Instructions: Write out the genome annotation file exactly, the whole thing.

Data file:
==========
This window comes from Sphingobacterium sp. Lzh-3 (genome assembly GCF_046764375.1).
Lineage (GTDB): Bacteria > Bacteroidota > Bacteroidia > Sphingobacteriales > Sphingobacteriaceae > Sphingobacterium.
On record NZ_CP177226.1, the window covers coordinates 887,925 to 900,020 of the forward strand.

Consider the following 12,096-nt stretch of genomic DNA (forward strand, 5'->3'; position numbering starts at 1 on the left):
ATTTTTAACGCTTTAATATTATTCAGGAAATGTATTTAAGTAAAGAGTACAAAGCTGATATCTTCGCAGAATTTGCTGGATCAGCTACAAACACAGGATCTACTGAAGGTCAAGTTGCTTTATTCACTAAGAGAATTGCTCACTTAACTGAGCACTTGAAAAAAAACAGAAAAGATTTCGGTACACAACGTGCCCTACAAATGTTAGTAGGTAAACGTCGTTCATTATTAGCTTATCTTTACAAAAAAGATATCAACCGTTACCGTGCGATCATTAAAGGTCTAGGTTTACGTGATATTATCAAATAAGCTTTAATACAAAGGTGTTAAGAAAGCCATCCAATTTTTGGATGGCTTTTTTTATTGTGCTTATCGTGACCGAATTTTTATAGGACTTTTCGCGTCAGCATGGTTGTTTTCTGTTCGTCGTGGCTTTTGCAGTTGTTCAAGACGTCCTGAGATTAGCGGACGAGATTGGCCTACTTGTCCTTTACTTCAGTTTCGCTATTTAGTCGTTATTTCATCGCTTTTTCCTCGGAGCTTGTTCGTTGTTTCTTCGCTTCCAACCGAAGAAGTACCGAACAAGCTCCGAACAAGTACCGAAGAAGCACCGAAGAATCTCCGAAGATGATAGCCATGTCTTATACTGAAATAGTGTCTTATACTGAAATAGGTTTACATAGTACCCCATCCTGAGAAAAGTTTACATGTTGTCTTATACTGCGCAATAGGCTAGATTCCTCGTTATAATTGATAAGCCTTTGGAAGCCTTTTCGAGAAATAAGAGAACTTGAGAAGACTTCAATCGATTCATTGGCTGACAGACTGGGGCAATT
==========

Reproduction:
This window comes from Sphingobacterium sp. Lzh-3 (genome assembly GCF_046764375.1).
Lineage (GTDB): Bacteria > Bacteroidota > Bacteroidia > Sphingobacteriales > Sphingobacteriaceae > Sphingobacterium.
On record NZ_CP177226.1, the window covers coordinates 887,925 to 900,020 of the forward strand.

Consider the following 12,096-nt stretch of genomic DNA (forward strand, 5'->3'; position numbering starts at 1 on the left):
ATTTTTAACGCTTTAATATTATTCAGGAAATGTATTTAAGTAAAGAGTACAAAGCTGATATCTTCGCAGAATTTGCTGGATCAGCTACAAACACAGGATCTACTGAAGGTCAAGTTGCTTTATTCACTAAGAGAATTGCTCACTTAACTGAGCACTTGAAAAAAAACAGAAAAGATTTCGGTACACAACGTGCCCTACAAATGTTAGTAGGTAAACGTCGTTCATTATTAGCTTATCTTTACAAAAAAGATATCAACCGTTACCGTGCGATCATTAAAGGTCTAGGTTTACGTGATATTATCAAATAAGCTTTAATACAAAGGTGTTAAGAAAGCCATCCAATTTTTGGATGGCTTTTTTTATTGTGCTTATCGTGACCGAATTTTTATAGGACTTTTCGCGTCAGCATGGTTGTTTTCTGTTCGTCGTGGCTTTTGCAGTTGTTCAAGACGTCCTGAGATTAGCGGACGAGATTGGCCTACTTGTCCTTTACTTCAGTTTCGCTATTTAGTCGTTATTTCATCGCTTTTTCCTCGGAGCTTGTTCGTTGTTTCTTCGCTTCCAACCGAAGAAGTACCGAACAAGCTCCGAACAAGTACCGAAGAAGCACCGAAGAATCTCCGAAGATGATAGCCATGTCTTATACTGAAATAGTGTCTTATACTGAAATAGGTTTACATAGTACCCCATCCTGAGAAAAGTTTACATGTTGTCTTATACTGCGCAATAGGCTAGATTCCTCGTTATAATTGATAAGCCTTTGGAAGCCTTTTCGAGAAATAAGAGAACTTGAGAAGACTTCAATCGATTCATTGGCTGACAGACTGGGGCAATT